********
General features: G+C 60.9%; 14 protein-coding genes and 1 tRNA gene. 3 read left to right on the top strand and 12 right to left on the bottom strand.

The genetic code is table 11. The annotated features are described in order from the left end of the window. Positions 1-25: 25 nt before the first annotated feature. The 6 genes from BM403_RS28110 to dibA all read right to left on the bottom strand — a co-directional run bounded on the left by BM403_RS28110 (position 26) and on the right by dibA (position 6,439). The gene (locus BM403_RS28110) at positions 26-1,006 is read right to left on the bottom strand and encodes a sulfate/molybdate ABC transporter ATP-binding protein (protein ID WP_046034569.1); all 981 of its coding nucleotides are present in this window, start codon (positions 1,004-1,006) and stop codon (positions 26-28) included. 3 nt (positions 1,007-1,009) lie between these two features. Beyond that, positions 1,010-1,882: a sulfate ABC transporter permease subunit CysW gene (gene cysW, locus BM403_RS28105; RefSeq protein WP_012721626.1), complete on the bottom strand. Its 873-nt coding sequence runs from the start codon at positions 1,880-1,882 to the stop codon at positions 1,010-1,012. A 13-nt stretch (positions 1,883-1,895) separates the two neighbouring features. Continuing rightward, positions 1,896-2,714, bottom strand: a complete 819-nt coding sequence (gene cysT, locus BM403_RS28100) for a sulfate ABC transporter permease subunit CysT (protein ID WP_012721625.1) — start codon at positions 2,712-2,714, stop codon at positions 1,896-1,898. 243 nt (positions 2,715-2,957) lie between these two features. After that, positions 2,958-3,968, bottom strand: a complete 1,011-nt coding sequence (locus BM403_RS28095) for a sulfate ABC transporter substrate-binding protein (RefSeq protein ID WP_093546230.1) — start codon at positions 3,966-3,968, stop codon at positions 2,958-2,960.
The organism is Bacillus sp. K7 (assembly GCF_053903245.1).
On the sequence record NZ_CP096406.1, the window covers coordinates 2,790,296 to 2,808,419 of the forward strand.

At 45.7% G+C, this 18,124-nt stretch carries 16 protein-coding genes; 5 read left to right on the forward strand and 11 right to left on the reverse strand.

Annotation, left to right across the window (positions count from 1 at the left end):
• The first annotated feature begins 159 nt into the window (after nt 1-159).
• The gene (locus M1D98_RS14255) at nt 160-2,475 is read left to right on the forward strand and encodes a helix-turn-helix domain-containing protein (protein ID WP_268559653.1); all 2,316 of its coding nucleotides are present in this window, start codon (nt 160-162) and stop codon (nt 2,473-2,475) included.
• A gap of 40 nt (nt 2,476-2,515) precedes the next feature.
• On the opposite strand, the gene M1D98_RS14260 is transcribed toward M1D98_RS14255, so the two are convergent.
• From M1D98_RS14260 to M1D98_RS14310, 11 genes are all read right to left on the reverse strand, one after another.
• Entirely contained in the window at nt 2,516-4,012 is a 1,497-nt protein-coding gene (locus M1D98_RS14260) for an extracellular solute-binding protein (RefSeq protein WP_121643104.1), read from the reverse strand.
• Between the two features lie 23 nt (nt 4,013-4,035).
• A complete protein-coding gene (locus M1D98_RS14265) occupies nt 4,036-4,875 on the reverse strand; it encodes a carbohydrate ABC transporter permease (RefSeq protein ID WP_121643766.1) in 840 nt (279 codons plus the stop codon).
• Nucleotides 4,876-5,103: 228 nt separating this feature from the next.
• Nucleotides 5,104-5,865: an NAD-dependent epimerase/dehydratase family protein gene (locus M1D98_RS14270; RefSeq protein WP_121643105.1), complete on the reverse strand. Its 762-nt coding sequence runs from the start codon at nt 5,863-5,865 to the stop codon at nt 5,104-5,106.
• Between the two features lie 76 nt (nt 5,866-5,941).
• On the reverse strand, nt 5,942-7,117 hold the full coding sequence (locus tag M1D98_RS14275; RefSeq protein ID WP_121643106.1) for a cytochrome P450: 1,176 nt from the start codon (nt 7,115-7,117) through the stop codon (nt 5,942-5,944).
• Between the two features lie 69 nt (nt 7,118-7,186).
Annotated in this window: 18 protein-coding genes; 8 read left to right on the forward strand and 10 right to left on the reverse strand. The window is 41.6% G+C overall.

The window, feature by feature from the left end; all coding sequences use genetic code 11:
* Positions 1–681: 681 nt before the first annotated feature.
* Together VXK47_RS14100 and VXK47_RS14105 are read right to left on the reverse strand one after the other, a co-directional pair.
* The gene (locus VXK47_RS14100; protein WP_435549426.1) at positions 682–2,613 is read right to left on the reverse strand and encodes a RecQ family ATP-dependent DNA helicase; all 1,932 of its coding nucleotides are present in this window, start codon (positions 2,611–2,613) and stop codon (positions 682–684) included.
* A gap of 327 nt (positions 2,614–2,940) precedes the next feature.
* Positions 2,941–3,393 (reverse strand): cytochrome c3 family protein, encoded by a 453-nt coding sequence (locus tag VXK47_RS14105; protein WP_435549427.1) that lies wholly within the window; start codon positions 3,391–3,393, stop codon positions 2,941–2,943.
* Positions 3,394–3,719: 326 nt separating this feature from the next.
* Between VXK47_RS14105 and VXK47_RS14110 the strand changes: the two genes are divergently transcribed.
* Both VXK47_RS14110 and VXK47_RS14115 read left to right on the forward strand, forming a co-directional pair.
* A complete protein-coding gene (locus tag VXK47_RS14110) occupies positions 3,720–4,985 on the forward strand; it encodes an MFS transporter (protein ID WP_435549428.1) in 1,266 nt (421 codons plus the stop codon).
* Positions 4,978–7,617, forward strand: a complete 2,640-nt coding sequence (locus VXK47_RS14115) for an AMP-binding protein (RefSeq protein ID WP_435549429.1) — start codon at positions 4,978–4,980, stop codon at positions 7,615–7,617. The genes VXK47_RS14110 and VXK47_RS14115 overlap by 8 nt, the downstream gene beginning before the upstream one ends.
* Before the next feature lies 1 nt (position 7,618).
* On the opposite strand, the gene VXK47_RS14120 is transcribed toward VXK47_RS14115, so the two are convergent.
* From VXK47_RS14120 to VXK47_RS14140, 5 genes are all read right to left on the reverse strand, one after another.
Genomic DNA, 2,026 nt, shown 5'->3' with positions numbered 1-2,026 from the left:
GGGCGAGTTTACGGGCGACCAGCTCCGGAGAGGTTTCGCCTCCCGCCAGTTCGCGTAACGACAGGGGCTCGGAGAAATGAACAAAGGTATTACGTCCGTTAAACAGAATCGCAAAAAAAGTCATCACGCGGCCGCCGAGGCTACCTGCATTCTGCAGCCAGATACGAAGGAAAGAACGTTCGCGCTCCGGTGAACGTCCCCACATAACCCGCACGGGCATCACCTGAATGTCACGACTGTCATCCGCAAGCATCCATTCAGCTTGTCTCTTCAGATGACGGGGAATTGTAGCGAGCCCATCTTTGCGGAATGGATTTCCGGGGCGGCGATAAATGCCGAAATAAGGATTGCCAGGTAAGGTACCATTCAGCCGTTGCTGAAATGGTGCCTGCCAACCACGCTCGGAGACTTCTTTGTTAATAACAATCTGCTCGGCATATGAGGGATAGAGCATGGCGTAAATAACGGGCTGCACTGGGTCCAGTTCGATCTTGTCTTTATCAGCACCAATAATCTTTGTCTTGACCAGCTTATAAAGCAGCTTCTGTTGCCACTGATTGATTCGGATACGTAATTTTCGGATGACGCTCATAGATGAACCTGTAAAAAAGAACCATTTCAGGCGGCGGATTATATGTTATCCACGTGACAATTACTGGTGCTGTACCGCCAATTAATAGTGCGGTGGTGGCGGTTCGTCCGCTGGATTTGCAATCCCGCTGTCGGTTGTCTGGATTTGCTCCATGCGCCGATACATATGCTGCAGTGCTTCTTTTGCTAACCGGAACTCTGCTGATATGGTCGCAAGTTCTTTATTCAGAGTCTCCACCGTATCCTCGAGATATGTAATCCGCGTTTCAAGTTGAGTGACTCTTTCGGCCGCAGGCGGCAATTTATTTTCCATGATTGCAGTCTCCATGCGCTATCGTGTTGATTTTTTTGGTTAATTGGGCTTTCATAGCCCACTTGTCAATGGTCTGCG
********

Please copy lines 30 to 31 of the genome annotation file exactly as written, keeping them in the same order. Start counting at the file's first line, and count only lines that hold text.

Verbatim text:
* A complete protein-coding gene (locus tag VXK47_RS14110) occupies positions 3,720–4,985 on the forward strand; it encodes an MFS transporter (protein ID WP_435549428.1) in 1,266 nt (421 codons plus the stop codon).
* Positions 4,978–7,617, forward strand: a complete 2,640-nt coding sequence (locus VXK47_RS14115) for an AMP-binding protein (RefSeq protein ID WP_435549429.1) — start codon at positions 4,978–4,980, stop codon at positions 7,615–7,617. The genes VXK47_RS14110 and VXK47_RS14115 overlap by 8 nt, the downstream gene beginning before the upstream one ends.